Doctors can often determine the type of headache you are suffering from by your symptoms. Since migraine headaches have particular characteristics, like causing nausea/vomiting, light-sensitivity, and one-sided head pain, doctors use these signs to eliminate tension, sinus, and cluster headaches from their diagnosis. People with family histories of migraines also have an increased risk of developing them. Diagnostic tests such as CT or MRI scan conducted by an imaging center may be used to rule out more serious problems such as brain tumors or strokes.
Migraines headaches are generally treated with the prevention of triggers, modification of symptoms (lying in a quiet, dark room), or with pain medications such as ibuprofen (Motrin or Advil), aspirin, or naproxen (Aleve.) All contain anti-inflammatory medication. For more stubborn migraine headaches, prescriptives can be used. Some include ergotamine, sumatriptan (Imitrex), isometheptene (Midrin), and an antidepressant called nortriptyline.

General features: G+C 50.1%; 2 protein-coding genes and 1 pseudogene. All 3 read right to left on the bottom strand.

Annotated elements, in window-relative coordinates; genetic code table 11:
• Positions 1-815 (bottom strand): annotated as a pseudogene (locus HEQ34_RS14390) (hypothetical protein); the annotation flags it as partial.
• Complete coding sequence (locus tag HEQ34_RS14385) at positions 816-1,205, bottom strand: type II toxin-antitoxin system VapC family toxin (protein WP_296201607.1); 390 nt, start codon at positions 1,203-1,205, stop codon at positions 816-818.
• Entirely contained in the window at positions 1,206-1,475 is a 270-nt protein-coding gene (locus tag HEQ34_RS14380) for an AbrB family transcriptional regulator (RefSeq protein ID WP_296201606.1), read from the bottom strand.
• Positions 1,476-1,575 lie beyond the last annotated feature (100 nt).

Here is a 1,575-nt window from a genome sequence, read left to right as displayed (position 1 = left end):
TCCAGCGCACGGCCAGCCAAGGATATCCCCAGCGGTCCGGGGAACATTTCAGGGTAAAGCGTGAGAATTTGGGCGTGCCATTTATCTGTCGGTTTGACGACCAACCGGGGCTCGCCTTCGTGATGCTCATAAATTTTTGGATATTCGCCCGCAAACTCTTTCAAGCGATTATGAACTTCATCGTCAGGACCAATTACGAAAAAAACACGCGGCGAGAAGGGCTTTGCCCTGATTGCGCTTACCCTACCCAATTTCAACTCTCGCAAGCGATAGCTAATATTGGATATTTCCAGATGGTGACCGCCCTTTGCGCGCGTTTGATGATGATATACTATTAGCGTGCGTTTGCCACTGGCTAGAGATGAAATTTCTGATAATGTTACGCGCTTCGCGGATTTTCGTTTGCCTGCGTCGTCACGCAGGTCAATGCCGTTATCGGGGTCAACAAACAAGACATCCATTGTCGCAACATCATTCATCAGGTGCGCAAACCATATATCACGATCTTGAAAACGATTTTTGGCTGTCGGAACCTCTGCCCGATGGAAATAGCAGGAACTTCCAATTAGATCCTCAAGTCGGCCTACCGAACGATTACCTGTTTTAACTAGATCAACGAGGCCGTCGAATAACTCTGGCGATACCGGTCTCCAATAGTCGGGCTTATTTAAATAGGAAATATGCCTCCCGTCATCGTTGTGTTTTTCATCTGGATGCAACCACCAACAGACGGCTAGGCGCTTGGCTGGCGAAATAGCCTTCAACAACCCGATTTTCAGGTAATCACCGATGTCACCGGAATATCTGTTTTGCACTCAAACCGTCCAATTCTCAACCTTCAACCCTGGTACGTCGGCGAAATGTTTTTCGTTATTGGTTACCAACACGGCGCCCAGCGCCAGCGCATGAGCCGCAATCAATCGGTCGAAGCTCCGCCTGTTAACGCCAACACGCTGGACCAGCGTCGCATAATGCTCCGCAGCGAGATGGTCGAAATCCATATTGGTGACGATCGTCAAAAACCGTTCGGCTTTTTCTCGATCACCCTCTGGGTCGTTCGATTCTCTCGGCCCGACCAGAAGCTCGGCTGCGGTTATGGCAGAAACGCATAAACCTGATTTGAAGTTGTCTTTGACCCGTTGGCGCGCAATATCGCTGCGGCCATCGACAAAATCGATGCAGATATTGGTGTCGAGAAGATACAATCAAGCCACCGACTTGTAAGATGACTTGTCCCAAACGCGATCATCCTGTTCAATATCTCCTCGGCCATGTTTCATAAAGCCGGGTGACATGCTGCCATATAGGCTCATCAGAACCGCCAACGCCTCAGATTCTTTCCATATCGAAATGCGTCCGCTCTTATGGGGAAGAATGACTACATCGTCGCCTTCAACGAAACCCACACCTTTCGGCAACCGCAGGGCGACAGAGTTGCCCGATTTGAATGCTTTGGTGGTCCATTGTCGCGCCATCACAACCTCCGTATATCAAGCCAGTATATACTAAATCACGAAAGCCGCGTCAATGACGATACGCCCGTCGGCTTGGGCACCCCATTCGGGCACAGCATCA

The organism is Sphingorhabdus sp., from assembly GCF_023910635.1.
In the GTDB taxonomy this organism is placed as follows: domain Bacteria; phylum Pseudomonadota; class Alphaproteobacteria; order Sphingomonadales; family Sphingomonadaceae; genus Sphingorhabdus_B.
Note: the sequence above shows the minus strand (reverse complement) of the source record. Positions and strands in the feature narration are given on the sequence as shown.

It seems that migraines come with their own distinct bag of tricks. Diagnosis is more about identifying symptoms, including a family history, than an exact science of testing. Treatments can be preventative or taken at the onset of a migraine headache. The most important thing is getting that correct diagnosis and finding a treatment that works for you. It could mean the difference between suffering and sanity!